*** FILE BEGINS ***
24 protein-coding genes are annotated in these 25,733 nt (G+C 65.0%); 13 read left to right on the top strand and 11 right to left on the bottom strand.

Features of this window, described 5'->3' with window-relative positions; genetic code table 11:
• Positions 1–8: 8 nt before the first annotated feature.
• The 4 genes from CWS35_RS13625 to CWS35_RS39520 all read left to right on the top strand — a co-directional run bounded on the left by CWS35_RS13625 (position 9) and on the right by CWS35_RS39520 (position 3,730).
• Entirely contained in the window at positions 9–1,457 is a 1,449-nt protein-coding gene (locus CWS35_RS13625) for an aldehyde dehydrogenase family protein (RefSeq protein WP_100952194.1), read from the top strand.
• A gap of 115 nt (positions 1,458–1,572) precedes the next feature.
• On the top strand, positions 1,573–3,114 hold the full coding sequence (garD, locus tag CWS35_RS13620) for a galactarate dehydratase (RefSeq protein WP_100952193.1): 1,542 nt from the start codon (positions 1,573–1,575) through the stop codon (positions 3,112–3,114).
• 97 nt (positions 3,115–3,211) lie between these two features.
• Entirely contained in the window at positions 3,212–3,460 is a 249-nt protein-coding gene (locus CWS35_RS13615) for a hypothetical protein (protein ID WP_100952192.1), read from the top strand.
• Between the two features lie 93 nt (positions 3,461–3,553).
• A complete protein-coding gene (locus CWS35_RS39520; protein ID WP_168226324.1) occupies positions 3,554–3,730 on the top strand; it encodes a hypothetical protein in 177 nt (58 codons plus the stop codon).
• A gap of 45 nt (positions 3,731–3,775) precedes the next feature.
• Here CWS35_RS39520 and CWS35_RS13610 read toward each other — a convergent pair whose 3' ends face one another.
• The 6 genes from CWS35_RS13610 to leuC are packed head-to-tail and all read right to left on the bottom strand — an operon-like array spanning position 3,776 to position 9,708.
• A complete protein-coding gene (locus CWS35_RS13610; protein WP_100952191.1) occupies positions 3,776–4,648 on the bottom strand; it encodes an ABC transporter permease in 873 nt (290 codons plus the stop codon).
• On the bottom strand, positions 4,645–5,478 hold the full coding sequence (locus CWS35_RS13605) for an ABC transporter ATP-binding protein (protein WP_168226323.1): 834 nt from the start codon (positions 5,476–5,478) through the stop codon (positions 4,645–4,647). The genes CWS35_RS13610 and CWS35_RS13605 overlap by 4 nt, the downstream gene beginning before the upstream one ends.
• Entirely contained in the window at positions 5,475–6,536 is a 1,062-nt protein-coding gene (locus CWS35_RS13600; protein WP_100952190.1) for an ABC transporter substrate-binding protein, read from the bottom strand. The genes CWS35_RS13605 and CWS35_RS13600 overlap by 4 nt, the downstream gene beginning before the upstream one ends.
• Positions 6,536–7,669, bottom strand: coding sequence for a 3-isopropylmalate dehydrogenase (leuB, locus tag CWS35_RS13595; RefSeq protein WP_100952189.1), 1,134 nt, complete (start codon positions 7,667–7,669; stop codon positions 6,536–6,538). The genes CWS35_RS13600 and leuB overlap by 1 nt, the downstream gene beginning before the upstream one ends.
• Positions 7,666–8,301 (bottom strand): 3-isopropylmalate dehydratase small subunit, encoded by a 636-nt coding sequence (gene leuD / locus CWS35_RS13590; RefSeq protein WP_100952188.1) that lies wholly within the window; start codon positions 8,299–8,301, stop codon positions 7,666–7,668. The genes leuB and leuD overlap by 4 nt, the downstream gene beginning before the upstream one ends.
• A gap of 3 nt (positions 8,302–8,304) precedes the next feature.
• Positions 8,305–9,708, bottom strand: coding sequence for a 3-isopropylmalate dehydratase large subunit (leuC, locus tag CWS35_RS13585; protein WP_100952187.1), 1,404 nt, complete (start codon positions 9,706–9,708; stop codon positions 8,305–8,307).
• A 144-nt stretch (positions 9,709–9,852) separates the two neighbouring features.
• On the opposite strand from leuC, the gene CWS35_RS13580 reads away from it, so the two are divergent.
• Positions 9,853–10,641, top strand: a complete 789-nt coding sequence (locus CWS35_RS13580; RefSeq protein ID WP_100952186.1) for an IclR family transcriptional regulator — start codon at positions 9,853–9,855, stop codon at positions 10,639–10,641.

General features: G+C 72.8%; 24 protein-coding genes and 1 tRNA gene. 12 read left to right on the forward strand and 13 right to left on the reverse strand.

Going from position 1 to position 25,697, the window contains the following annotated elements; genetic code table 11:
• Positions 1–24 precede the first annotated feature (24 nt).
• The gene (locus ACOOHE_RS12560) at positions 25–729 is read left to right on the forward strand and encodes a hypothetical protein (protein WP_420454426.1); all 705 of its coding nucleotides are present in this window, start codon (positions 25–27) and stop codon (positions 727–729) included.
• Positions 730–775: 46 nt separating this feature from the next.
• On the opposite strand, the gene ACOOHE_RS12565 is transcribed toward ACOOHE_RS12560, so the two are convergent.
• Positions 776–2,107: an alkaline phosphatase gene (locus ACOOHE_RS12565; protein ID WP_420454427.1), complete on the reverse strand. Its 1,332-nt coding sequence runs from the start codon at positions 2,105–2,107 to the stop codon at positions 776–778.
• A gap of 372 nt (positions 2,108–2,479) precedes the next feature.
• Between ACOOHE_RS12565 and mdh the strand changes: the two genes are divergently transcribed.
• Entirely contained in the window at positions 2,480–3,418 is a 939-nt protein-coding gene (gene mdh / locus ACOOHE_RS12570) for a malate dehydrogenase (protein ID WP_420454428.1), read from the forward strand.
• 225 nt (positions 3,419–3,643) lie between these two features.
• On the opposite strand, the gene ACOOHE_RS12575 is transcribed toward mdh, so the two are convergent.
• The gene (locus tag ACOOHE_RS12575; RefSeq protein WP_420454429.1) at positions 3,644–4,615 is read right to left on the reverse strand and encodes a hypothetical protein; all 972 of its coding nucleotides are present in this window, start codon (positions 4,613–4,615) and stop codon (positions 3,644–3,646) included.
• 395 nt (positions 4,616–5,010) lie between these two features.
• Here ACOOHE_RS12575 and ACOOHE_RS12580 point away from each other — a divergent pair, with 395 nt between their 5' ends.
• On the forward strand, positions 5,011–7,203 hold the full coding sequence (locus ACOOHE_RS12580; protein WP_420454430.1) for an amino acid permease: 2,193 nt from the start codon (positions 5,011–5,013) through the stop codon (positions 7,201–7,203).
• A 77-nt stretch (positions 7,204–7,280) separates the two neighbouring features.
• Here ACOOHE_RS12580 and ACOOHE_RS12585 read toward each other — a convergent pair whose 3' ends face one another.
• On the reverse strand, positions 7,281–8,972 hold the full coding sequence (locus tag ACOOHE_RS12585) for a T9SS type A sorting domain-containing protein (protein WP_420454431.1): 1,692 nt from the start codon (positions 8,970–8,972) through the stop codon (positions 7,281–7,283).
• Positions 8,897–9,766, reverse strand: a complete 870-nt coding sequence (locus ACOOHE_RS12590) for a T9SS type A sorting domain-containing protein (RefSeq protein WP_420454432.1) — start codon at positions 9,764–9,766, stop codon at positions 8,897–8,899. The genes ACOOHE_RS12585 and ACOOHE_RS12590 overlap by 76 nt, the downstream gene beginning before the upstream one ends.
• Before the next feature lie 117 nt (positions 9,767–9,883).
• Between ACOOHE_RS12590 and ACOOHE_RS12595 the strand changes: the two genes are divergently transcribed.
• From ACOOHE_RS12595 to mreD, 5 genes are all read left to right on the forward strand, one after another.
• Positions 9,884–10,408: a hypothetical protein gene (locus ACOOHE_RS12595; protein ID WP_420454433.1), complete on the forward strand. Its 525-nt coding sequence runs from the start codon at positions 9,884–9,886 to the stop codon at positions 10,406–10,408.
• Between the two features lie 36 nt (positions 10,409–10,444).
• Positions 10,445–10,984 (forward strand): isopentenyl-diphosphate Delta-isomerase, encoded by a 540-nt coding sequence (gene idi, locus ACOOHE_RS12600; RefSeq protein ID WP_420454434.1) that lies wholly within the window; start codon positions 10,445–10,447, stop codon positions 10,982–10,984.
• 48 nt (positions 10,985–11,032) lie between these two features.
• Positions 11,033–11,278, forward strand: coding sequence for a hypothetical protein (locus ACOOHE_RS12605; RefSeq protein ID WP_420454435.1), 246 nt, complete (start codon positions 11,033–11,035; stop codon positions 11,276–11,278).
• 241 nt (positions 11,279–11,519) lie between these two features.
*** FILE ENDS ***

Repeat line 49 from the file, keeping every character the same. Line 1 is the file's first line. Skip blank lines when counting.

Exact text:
• Between the two features lie 36 nt (positions 10,409–10,444).